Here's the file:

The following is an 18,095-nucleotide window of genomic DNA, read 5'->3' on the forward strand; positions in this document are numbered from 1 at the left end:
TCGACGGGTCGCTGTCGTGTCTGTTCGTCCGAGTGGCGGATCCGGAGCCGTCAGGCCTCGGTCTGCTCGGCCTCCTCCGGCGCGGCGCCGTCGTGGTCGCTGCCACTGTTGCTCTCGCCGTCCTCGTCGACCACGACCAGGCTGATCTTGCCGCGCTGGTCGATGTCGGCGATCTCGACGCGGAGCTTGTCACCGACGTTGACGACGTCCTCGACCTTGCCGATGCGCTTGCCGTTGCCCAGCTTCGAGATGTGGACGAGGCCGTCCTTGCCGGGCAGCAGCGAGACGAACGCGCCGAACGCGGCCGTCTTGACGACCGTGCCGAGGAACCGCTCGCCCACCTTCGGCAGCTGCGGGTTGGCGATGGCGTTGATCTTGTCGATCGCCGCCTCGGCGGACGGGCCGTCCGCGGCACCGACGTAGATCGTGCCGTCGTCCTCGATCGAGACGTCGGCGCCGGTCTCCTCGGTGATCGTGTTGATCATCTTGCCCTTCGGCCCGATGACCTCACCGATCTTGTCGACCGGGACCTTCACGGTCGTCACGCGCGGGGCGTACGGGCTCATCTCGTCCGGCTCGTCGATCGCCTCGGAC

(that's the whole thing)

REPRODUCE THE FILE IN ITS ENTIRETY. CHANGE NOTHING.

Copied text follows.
The following is an 18,095-nucleotide window of genomic DNA, read 5'->3' on the forward strand; positions in this document are numbered from 1 at the left end:
TCGACGGGTCGCTGTCGTGTCTGTTCGTCCGAGTGGCGGATCCGGAGCCGTCAGGCCTCGGTCTGCTCGGCCTCCTCCGGCGCGGCGCCGTCGTGGTCGCTGCCACTGTTGCTCTCGCCGTCCTCGTCGACCACGACCAGGCTGATCTTGCCGCGCTGGTCGATGTCGGCGATCTCGACGCGGAGCTTGTCACCGACGTTGACGACGTCCTCGACCTTGCCGATGCGCTTGCCGTTGCCCAGCTTCGAGATGTGGACGAGGCCGTCCTTGCCGGGCAGCAGCGAGACGAACGCGCCGAACGCGGCCGTCTTGACGACCGTGCCGAGGAACCGCTCGCCCACCTTCGGCAGCTGCGGGTTGGCGATGGCGTTGATCTTGTCGATCGCCGCCTCGGCGGACGGGCCGTCCGCGGCACCGACGTAGATCGTGCCGTCGTCCTCGATCGAGACGTCGGCGCCGGTCTCCTCGGTGATCGTGTTGATCATCTTGCCCTTCGGCCCGATGACCTCACCGATCTTGTCGACCGGGACCTTCACGGTCGTCACGCGCGGGGCGTACGGGCTCATCTCGTCCGGCTCGTCGATCGCCTCGGAC